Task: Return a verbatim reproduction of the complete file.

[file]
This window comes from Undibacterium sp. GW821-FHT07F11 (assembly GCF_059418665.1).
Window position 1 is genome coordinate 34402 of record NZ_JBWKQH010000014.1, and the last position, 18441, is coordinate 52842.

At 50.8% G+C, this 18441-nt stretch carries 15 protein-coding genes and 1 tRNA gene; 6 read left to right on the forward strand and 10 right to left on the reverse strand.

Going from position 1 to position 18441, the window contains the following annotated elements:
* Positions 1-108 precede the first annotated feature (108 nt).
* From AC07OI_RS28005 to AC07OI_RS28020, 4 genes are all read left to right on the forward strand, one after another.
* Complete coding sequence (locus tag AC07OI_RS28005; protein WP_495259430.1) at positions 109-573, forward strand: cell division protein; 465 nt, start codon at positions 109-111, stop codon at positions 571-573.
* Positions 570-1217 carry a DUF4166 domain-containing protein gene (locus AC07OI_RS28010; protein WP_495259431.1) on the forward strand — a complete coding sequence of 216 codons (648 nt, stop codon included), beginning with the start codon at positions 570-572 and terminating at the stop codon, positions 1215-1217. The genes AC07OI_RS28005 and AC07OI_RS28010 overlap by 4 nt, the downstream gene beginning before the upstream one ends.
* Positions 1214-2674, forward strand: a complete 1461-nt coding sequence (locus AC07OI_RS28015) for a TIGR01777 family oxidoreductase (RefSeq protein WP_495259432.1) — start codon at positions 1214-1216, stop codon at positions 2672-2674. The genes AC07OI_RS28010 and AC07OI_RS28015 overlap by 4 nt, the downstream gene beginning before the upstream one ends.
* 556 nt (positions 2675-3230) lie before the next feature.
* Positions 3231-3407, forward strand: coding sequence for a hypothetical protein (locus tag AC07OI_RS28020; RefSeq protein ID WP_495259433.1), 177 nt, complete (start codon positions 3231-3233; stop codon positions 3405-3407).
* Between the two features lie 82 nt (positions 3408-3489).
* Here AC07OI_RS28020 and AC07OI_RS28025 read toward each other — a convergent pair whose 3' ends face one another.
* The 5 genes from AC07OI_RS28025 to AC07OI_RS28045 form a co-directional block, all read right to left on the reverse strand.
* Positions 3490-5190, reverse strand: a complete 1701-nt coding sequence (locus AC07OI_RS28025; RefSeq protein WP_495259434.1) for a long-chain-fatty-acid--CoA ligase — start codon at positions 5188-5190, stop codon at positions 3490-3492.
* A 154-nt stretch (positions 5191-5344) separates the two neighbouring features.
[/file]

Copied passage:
This window comes from Undibacterium sp. GW821-FHT07F11 (assembly GCF_059418665.1).
Window position 1 is genome coordinate 34402 of record NZ_JBWKQH010000014.1, and the last position, 18441, is coordinate 52842.

At 50.8% G+C, this 18441-nt stretch carries 15 protein-coding genes and 1 tRNA gene; 6 read left to right on the forward strand and 10 right to left on the reverse strand.

Going from position 1 to position 18441, the window contains the following annotated elements:
* Positions 1-108 precede the first annotated feature (108 nt).
* From AC07OI_RS28005 to AC07OI_RS28020, 4 genes are all read left to right on the forward strand, one after another.
* Complete coding sequence (locus tag AC07OI_RS28005; protein WP_495259430.1) at positions 109-573, forward strand: cell division protein; 465 nt, start codon at positions 109-111, stop codon at positions 571-573.
* Positions 570-1217 carry a DUF4166 domain-containing protein gene (locus AC07OI_RS28010; protein WP_495259431.1) on the forward strand — a complete coding sequence of 216 codons (648 nt, stop codon included), beginning with the start codon at positions 570-572 and terminating at the stop codon, positions 1215-1217. The genes AC07OI_RS28005 and AC07OI_RS28010 overlap by 4 nt, the downstream gene beginning before the upstream one ends.
* Positions 1214-2674, forward strand: a complete 1461-nt coding sequence (locus AC07OI_RS28015) for a TIGR01777 family oxidoreductase (RefSeq protein WP_495259432.1) — start codon at positions 1214-1216, stop codon at positions 2672-2674. The genes AC07OI_RS28010 and AC07OI_RS28015 overlap by 4 nt, the downstream gene beginning before the upstream one ends.
* 556 nt (positions 2675-3230) lie before the next feature.
* Positions 3231-3407, forward strand: coding sequence for a hypothetical protein (locus tag AC07OI_RS28020; RefSeq protein ID WP_495259433.1), 177 nt, complete (start codon positions 3231-3233; stop codon positions 3405-3407).
* Between the two features lie 82 nt (positions 3408-3489).
* Here AC07OI_RS28020 and AC07OI_RS28025 read toward each other — a convergent pair whose 3' ends face one another.
* The 5 genes from AC07OI_RS28025 to AC07OI_RS28045 form a co-directional block, all read right to left on the reverse strand.
* Positions 3490-5190, reverse strand: a complete 1701-nt coding sequence (locus AC07OI_RS28025; RefSeq protein WP_495259434.1) for a long-chain-fatty-acid--CoA ligase — start codon at positions 5188-5190, stop codon at positions 3490-3492.
* A 154-nt stretch (positions 5191-5344) separates the two neighbouring features.